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A conceptual model of how interdependent environmental factors shape regional-scale variation in local diversity in the deep sea is presented, showing how environmental gradients may form geographic patterns of diversity by influencing local processes such as predation, resource partitioning, competitive exclusion, and facilitation that determine species coexistence. Expand
The Desmosomatidae (Isopoda, Asellota) of the Gay Head-Bermuda Transect
Present information indicates that nearly all the genera in the family Desmosomatidae are cosmopolitan or will prove to be so, and Species, on the other hand, have limited distributions. Expand
Global-scale latitudinal patterns of species diversity in the deep-sea benthos
LATITUDINAL gradients of species diversity are ubiquitous features of terrestrial and coastal marine biotas, and they have inspired the development of theoretical ecology1–3. Since the discovery ofExpand
The composition and distribution of meiofauna and nanobiota in a central North Pacific deep-sea area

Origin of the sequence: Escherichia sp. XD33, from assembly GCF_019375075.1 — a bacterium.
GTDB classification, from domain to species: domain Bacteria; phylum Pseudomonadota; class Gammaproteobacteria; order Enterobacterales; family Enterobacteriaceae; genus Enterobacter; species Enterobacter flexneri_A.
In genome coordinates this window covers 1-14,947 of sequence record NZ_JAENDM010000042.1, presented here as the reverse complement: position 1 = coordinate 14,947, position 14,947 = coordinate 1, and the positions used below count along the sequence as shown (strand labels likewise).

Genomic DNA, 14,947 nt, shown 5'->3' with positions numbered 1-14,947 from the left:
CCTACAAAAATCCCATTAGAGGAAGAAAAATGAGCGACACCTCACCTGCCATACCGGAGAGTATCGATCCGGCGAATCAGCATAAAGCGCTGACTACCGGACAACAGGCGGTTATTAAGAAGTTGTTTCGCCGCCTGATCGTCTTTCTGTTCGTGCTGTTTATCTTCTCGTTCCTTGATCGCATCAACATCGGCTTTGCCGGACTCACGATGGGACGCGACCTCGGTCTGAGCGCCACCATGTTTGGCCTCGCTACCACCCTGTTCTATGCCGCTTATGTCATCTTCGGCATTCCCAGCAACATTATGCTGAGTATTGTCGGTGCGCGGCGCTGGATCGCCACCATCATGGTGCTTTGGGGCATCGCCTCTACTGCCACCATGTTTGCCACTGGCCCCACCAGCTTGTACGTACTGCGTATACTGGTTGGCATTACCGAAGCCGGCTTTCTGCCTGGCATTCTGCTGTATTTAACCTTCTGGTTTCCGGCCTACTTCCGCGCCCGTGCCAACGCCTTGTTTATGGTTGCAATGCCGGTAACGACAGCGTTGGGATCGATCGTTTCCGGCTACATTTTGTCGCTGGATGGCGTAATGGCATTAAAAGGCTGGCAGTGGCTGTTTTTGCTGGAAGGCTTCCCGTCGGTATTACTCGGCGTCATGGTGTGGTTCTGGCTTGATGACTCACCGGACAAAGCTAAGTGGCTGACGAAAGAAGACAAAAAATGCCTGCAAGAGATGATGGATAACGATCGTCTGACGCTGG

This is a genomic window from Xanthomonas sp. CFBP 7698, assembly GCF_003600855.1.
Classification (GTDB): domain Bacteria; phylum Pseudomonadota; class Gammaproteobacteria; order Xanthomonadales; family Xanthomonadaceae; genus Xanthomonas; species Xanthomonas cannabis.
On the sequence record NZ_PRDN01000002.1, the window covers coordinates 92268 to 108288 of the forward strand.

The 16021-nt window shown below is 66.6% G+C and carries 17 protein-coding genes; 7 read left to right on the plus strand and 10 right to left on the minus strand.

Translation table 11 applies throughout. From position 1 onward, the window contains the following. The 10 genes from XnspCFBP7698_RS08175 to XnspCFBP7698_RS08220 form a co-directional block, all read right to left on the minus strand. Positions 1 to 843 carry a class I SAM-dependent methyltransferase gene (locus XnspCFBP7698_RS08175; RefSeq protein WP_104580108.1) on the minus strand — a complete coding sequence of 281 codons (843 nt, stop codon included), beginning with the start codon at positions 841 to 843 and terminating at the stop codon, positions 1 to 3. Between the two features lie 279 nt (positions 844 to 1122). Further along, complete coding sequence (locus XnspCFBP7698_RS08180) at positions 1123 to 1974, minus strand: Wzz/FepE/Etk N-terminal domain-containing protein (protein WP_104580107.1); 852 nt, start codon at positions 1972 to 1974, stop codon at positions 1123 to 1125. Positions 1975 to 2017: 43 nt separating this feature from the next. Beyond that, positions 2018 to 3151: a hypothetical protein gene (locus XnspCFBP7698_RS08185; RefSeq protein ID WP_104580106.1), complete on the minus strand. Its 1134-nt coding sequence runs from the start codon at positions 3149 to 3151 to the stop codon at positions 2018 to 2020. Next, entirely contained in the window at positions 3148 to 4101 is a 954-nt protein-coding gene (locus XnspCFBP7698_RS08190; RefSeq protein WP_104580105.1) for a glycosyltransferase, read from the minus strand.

The relative numerical density of meiofauna and macrofauna at the site did not differ from that in a shallow-water site at Martha's Vineyard, but the relative biomass of the two faunal groups did differ, however, with dominance of macroFauna in shallow water and dominance of meiafauna in the deep sea. Expand
Faunal diversity in the deep-sea
Abstract Analysis of deep-sea benthic samples gathered with a new collecting device reveals a greater diversity (defined ab absolute number of species) of fauna in single environments than has everExpand
Chemical and biological interactions in the Rose Garden hydrothermal vent field, Galapagos spreading center
The concentrations of a suite of redox reactive chemicals were measured in the Rose Garden hydrothermal vent field of the Galapagos spreading center. Sulfide, silicate, oxygen and temperatureExpand
Role of biological disturbance in maintaining diversity in the deep sea
Abstract This paper presents the hypothesis that the maintenance of high species diversity in the deep sea is more a result of continued biological disturbance than of highly specialized competitiveExpand
Temporal change in megafauna at the Rose Garden hydrothermal vent (Galapagos Rift; eastern tropical Pacific)
Observations suggest that early stages in the cycle of Galapagos-type vent communities are likely to be dominated by vestimentiferans, but that bivalves will replace them with time. Expand
Microhabitat variation in the hydrothermal vent mussel, Bathymodiolus thermophilus, at the Rose Garden vent on the Galapagos Rift
It is concluded that the mussels are able to thrive over a wider range of conditions than either C. magnifica or R. pachypila and that this is due to a lesser reliance on their symbiotic bacteria as a source of nutrition. Expand